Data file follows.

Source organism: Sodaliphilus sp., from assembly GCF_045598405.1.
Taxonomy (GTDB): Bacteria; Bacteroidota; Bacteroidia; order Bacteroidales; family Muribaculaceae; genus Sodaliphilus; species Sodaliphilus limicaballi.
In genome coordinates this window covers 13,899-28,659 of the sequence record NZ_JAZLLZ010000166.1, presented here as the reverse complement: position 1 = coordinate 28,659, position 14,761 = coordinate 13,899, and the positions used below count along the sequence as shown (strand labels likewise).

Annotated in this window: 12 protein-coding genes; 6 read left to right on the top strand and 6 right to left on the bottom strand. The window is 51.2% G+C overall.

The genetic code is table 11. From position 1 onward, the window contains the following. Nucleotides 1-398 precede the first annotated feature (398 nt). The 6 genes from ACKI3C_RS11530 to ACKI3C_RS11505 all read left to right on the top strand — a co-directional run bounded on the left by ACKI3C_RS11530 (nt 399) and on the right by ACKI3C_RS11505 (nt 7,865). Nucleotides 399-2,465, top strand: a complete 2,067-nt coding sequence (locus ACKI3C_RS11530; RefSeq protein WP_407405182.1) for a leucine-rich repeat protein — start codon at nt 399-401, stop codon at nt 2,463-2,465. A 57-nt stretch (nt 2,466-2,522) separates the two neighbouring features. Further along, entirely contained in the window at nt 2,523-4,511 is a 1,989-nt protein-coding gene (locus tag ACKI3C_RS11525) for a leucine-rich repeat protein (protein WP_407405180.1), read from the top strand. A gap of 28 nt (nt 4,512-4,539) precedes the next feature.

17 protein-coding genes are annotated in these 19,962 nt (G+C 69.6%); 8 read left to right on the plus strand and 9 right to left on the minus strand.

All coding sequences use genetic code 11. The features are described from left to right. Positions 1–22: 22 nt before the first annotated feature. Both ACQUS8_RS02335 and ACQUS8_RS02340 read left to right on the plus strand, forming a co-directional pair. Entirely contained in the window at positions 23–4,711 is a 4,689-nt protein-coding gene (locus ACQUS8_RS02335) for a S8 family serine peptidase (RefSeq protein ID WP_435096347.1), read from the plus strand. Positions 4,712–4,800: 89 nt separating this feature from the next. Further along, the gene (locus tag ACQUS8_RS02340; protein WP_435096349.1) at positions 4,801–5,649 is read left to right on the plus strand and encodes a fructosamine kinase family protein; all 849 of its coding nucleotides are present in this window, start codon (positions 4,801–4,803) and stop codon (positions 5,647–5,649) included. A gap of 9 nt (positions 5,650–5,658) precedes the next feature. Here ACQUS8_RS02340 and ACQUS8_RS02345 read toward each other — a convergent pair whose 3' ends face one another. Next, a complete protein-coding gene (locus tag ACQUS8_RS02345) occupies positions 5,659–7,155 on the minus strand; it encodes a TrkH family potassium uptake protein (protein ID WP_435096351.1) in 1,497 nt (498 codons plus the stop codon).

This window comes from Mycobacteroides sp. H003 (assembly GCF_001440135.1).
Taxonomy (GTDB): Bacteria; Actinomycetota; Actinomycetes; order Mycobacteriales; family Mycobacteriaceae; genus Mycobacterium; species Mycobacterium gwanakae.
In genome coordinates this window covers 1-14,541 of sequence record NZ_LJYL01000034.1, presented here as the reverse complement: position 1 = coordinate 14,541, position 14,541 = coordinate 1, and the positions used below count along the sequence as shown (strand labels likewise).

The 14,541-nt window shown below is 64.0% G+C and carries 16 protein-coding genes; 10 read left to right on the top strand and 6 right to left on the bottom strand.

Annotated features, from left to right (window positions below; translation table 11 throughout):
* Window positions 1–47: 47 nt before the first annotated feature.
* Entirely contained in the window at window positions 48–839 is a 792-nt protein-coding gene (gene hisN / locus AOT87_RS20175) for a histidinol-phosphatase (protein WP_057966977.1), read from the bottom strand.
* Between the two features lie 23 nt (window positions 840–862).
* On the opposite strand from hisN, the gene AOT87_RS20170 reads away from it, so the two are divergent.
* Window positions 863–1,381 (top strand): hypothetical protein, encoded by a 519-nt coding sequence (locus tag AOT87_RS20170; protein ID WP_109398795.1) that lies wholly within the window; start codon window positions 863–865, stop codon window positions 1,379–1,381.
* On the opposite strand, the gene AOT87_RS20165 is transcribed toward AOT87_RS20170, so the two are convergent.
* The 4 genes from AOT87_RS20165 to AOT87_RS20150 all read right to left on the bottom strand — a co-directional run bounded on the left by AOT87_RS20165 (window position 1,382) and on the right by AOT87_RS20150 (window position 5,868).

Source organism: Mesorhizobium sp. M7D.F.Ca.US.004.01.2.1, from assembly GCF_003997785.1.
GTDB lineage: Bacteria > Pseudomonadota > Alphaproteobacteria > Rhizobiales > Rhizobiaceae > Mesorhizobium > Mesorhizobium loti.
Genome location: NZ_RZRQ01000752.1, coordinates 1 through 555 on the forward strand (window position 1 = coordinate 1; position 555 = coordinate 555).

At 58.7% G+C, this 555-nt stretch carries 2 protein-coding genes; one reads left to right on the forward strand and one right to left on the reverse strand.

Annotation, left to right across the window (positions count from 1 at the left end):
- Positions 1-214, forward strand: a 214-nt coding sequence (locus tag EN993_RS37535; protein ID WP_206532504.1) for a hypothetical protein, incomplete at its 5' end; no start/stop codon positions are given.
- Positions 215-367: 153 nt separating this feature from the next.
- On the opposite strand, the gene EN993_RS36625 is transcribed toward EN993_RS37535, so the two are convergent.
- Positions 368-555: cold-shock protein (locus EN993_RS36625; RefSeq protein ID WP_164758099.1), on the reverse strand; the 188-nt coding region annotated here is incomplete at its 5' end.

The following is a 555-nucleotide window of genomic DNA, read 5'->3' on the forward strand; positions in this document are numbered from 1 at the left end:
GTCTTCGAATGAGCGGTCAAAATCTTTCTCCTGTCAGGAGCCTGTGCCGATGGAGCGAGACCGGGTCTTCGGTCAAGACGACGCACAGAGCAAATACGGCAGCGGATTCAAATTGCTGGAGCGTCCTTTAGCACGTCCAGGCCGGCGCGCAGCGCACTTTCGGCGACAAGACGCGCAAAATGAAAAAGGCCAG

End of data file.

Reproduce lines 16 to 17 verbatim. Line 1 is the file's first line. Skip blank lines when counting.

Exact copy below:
* On the opposite strand from hisN, the gene AOT87_RS20170 reads away from it, so the two are divergent.
* Window positions 863–1,381 (top strand): hypothetical protein, encoded by a 519-nt coding sequence (locus tag AOT87_RS20170; protein ID WP_109398795.1) that lies wholly within the window; start codon window positions 863–865, stop codon window positions 1,379–1,381.